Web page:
The hardware device 100 may operate in a networked environment using logical connections to one or more remote nodes (not shown) via communication interface 112. The remote node may be another computer, a server, a router, a peer device or other common network node, and typically includes many or all of the elements described above relative to the hardware device 100. The communication interface 112 may interface with a wireless network and/or a wired network. Examples of wireless networks include, for example, a BLUETOOTH network, a wireless personal area network, a wireless 802.11 local area network (LAN), and/or wireless telephony network (e.g., a cellular, PCS, or GSM network). Examples of wired networks include, for example, a LAN, a fiber optic network, a wired personal area network, a telephony network, and/or a wide area network (WAN). Such networking environments are commonplace in intranets, the Internet, offices, enterprise-wide computer networks and the like. In some embodiments, communication interface 112 may include logic configured to support direct memory access (DMA) transfers between memory 104 and other devices.
 In a networked environment, program modules depicted relative to the hardware device 100, or portions thereof, may be stored in a remote storage device, such as, for example, on a server. It will be appreciated that other hardware and/or software to establish a communications link between the hardware device 100 and other devices may be used.
 It should be understood that the arrangement of hardware device 100 illustrated in FIG. 1 is but one possible implementation and that other arrangements are possible. It should also be understood that the various system components (and means) defined by the claims, described below, and illustrated in the various block diagrams represent logical components that are configured to perform the functionality described herein. For example, one or more of these system components (and means) can be realized, in whole or in part, by at least some of the components illustrated in the arrangement of hardware device 100. In addition, while at least one of these components are implemented at least partially as an electronic hardware component, and therefore constitutes a machine, the other components may be implemented in software, hardware, or a combination of software and hardware. More particularly, at least one component defined by the claims is implemented at least partially as an electronic hardware component, such as an instruction execution machine (e.g., a processor-based or processor-containing machine) and/or as specialized circuits or circuitry (e.g., discrete logic gates interconnected to perform a specialized function), such as those illustrated in FIG. 1. Other components may be implemented in software, hardware, or a combination of software and hardware. Moreover, some or all of these other components may be combined, some may be omitted altogether, and additional components can be added while still achieving the functionality described herein. Thus, the subject matter described herein can be embodied in many different variations, and all such variations are contemplated to be within the scope of what is claimed.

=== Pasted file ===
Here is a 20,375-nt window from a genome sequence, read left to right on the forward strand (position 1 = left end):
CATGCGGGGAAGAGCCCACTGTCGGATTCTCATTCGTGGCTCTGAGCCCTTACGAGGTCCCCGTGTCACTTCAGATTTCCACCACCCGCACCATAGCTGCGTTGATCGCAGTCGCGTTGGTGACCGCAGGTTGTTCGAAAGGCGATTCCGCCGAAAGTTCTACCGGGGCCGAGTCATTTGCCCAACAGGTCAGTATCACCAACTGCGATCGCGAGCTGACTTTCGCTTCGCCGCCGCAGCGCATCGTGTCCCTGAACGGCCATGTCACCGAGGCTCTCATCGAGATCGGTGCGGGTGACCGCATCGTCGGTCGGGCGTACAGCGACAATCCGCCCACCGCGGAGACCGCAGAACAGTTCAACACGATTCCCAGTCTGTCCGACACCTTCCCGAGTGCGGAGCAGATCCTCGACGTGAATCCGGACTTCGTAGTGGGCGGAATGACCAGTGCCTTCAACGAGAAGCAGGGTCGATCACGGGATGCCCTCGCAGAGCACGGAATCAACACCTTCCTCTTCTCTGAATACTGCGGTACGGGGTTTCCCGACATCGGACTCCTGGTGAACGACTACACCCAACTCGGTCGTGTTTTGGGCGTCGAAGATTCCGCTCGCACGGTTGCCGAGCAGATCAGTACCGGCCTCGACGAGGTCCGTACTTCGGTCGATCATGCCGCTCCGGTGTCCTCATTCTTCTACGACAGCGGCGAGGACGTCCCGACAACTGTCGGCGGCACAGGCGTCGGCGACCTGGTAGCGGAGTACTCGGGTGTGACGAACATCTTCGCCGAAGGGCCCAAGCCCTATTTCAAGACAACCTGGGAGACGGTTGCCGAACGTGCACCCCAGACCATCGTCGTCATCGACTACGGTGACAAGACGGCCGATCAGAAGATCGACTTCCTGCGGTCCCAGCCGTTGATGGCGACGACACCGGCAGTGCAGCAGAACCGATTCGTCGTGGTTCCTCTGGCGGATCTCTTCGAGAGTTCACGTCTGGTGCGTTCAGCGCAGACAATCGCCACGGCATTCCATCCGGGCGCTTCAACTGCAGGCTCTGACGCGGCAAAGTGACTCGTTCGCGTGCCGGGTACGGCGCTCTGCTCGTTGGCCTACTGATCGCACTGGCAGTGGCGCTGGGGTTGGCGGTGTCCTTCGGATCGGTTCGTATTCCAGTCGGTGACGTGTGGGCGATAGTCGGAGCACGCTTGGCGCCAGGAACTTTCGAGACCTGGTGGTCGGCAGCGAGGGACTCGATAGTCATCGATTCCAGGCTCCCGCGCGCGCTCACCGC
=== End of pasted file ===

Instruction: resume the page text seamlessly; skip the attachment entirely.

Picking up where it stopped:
In the description that follows, the subject matter will be described with reference to acts and symbolic representations of operations that are performed by one or more devices, unless indicated otherwise. As such, it will be understood that such acts and operations, which are at times referred to as being computer-executed, include the manipulation by the processing unit of data in a structured form. This manipulation transforms the data or maintains it at locations in the memory system of the computer, which reconfigures or otherwise alters the operation of the device in a manner well understood by those skilled in the art. The data structures where data is maintained are physical locations of the memory that have particular properties defined by the format of the data. However, while the subject matter is being described in the foregoing context, it is not meant to be limiting as those of skill in the art will appreciate that various of the acts and operation described hereinafter may also be implemented in hardware.